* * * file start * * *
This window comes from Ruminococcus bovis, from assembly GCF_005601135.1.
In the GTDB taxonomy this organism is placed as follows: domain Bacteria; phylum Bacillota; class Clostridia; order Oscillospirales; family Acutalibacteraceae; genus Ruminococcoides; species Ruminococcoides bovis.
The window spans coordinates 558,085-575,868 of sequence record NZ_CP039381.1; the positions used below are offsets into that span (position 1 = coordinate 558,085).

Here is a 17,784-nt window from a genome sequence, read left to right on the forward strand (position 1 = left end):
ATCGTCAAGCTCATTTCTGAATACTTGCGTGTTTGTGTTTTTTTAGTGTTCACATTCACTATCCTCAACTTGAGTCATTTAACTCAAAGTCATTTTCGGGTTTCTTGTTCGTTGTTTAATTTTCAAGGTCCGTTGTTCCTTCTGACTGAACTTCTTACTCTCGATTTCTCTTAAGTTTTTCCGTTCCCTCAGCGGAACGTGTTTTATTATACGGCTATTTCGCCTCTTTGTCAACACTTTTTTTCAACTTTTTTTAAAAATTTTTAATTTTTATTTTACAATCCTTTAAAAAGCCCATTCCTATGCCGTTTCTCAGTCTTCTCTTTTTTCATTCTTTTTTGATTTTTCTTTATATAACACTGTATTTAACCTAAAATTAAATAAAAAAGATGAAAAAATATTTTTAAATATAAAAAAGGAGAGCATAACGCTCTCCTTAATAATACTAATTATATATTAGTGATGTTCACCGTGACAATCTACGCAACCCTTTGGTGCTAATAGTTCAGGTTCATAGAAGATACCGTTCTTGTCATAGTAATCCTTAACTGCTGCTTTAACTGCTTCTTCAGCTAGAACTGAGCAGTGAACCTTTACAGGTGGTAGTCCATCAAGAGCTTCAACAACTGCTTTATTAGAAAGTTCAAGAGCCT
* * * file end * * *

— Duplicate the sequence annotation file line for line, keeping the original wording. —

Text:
This window comes from Ruminococcus bovis, from assembly GCF_005601135.1.
In the GTDB taxonomy this organism is placed as follows: domain Bacteria; phylum Bacillota; class Clostridia; order Oscillospirales; family Acutalibacteraceae; genus Ruminococcoides; species Ruminococcoides bovis.
The window spans coordinates 558,085-575,868 of sequence record NZ_CP039381.1; the positions used below are offsets into that span (position 1 = coordinate 558,085).

Here is a 17,784-nt window from a genome sequence, read left to right on the forward strand (position 1 = left end):
ATCGTCAAGCTCATTTCTGAATACTTGCGTGTTTGTGTTTTTTTAGTGTTCACATTCACTATCCTCAACTTGAGTCATTTAACTCAAAGTCATTTTCGGGTTTCTTGTTCGTTGTTTAATTTTCAAGGTCCGTTGTTCCTTCTGACTGAACTTCTTACTCTCGATTTCTCTTAAGTTTTTCCGTTCCCTCAGCGGAACGTGTTTTATTATACGGCTATTTCGCCTCTTTGTCAACACTTTTTTTCAACTTTTTTTAAAAATTTTTAATTTTTATTTTACAATCCTTTAAAAAGCCCATTCCTATGCCGTTTCTCAGTCTTCTCTTTTTTCATTCTTTTTTGATTTTTCTTTATATAACACTGTATTTAACCTAAAATTAAATAAAAAAGATGAAAAAATATTTTTAAATATAAAAAAGGAGAGCATAACGCTCTCCTTAATAATACTAATTATATATTAGTGATGTTCACCGTGACAATCTACGCAACCCTTTGGTGCTAATAGTTCAGGTTCATAGAAGATACCGTTCTTGTCATAGTAATCCTTAACTGCTGCTTTAACTGCTTCTTCAGCTAGAACTGAGCAGTGAACCTTTACAGGTGGTAGTCCATCAAGAGCTTCAACAACTGCTTTATTAGAAAGTTCAAGAGCCT